Lenovo Thinkpad W700
Average of 12 scores (from 16 reviews)
Reviews for the Lenovo Thinkpad W700
Size matters.Not only in the gaming sector but also in professional CAD/CAM applications does performance play an important role. Obviously, the performance-independent expectations of users on an adequate notebook differs considerably from gaming devices, which is why the leading business notebook manufacturers have their own series for this target group in their repertoire. The Thinkpad W700 with a Quad-Core CPU and Quadro FX 3700 graphic is the flagship device from Lenovo.
Source: Hardware Zone
We've been dying to get our hands on the dual-screen version of the Lenovo ThinkPad W700 for ages, but alas, this was not meant to be as Lenovo didn't have appropriate units available for this region. With that said, the single screen version shares pretty much the same specs and based on what we've been testing, the machine actually does deliver the goods. Hardware performance was top notch, and the build and feel of the unit was excellent. Retailing at S$8000, the W700 is not one for the faint hearted consumer. Then again, we really only expect businesses that require the use of heavy duty machines for graphical design to acquire these powerful mobile workstations.
90, Preis 50, Leistung 80, Verarbeitung 80
Single Review, online available, Long, Date: 05/05/2009
Rating: Total score: 90% price: 50% performance: 80% workmanship: 80%
Source: Comp Reviews
The Lenovo ThinkPad W700 is certinaly not a system that many people will be looking at for home use. This thing is designed as a mobile workstation and it is very well suited to this task. Features such as the built-in Wacom tablet and color calibration are not vital to home users but can be critical to designers on the go. The system provides outstanding performance thanks to its high end components. All of this comes with a very high price tag that will make most consumers look elsewhere.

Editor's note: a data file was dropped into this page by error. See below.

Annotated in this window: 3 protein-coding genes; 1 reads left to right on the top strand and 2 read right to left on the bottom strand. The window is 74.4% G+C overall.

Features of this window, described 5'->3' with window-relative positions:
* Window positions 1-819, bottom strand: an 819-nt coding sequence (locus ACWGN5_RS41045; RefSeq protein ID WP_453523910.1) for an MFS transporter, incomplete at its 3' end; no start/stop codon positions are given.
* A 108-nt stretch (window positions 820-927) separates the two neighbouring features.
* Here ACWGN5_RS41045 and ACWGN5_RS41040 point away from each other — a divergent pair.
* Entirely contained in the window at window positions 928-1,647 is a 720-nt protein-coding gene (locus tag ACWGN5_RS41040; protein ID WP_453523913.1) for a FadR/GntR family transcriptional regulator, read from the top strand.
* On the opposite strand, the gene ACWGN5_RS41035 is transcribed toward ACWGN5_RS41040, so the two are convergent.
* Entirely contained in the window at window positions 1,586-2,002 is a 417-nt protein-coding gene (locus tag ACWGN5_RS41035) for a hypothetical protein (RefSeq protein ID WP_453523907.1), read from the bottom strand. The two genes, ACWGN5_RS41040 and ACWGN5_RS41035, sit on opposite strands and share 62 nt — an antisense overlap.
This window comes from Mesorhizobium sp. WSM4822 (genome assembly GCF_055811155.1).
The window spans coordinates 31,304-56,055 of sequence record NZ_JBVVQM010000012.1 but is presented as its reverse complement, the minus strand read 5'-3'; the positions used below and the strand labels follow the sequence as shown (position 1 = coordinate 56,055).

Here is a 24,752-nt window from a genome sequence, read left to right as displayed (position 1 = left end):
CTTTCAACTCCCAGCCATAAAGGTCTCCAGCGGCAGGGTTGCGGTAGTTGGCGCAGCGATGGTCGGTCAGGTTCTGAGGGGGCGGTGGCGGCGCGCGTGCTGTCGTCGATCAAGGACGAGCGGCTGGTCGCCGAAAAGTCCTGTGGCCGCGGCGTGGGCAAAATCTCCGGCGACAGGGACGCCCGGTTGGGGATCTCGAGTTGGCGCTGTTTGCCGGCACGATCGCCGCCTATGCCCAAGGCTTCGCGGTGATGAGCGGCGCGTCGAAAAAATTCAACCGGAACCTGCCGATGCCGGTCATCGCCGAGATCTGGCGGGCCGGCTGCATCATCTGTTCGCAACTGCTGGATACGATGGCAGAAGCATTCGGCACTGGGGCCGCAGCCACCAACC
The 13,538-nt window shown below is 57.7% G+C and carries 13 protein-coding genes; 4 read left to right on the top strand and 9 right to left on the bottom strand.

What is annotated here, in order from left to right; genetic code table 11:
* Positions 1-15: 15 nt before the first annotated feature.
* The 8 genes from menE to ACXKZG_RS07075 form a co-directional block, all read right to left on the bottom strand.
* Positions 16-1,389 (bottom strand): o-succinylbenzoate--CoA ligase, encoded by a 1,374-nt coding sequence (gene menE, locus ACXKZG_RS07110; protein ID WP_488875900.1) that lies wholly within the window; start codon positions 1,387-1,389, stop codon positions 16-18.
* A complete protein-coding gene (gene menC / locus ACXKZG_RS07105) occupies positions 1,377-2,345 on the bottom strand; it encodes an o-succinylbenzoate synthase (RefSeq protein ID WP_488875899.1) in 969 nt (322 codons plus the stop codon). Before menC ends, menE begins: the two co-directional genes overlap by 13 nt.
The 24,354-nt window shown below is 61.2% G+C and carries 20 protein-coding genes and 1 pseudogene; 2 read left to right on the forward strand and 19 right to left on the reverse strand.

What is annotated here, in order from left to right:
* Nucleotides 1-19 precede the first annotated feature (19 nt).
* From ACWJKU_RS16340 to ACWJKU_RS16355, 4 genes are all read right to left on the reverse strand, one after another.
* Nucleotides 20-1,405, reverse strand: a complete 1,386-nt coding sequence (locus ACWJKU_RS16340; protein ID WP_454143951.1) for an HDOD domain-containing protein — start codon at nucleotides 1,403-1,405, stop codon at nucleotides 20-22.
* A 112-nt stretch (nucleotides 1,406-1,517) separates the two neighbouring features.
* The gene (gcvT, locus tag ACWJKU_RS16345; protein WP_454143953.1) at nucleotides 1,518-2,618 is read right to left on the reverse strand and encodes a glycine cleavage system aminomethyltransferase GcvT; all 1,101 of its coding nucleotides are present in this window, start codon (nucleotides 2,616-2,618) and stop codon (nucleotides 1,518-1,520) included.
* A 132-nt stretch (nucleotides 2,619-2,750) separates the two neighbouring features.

4 von 5, Leistung exzellent, Display exzellent, Preis sehr schlecht
Single Review, online available, Short, Date: 01/14/2009
Rating: Total score: 80% price: 30% performance: 95% display: 95%
The Lenovo W Series is a range of laptops aimed at the workstation market, with the Lenovo ThinkPad W700 (£3053 inc. VAT) being the second model in the range. This machine is a hulking 4.3kg desktop replacement that has been designed with the professional photographer in mind. A workstation needs a number of different factors in order to work properly. If high-end and demanding tasks are your stock in trade, the Lenovo ThinkPad W700 is currently the only real workstation worth considering.
4 von 5, Leistung gut, Display ausgezeichnet
Single Review, online available, Short, Date: 01/08/2009
Rating: Total score: 80% performance: 80% display: 95%
Source: PC Advisor
The ThinkPad W700 may look understated - and it's a bit of a kitchen-sink approach to computing - but it's a top-flight notebook. For on-the-go graphics artists, or those looking for the ultimate mobile workstation, it's hard to beat.
4 von 5
Single Review, online available, Medium, Date: 12/19/2008
Rating: Total score: 80%
Source: PC Mag
The Lenovo ThinkPad W700 delivers a ton of wow features, including an internal color calibrator, a palm-rest digitizer, and an option for a secondary screen.
4.5 von 5, Leistung ausgezeichnet
Single Review, online available, Long, Date: 12/16/2008
Rating: Total score: 90% performance: 95%
So what mobile workstation should you buy? If you scroll down the list, you’ll see that the ThinkPad W700 and the EliteBook 8730w are very evenly matched. Obviously you’ll have to weight the individual categories on your own (price is probably more important to you than power brick size) but it is very hard to declare one system the clear victor in this deathmatch. Each company clearly has a good idea what the other is up to and the EliteBook takes a lot of design cues from the ThinkPad, like the dual navigation, exceptional keyboard, oversize hinges, and the super clean interior (though the 8730w has predecessors at HP).
Comparison, online available, Long, Date: 11/18/2008
Rating: price: 80%
Source: Laptop Logic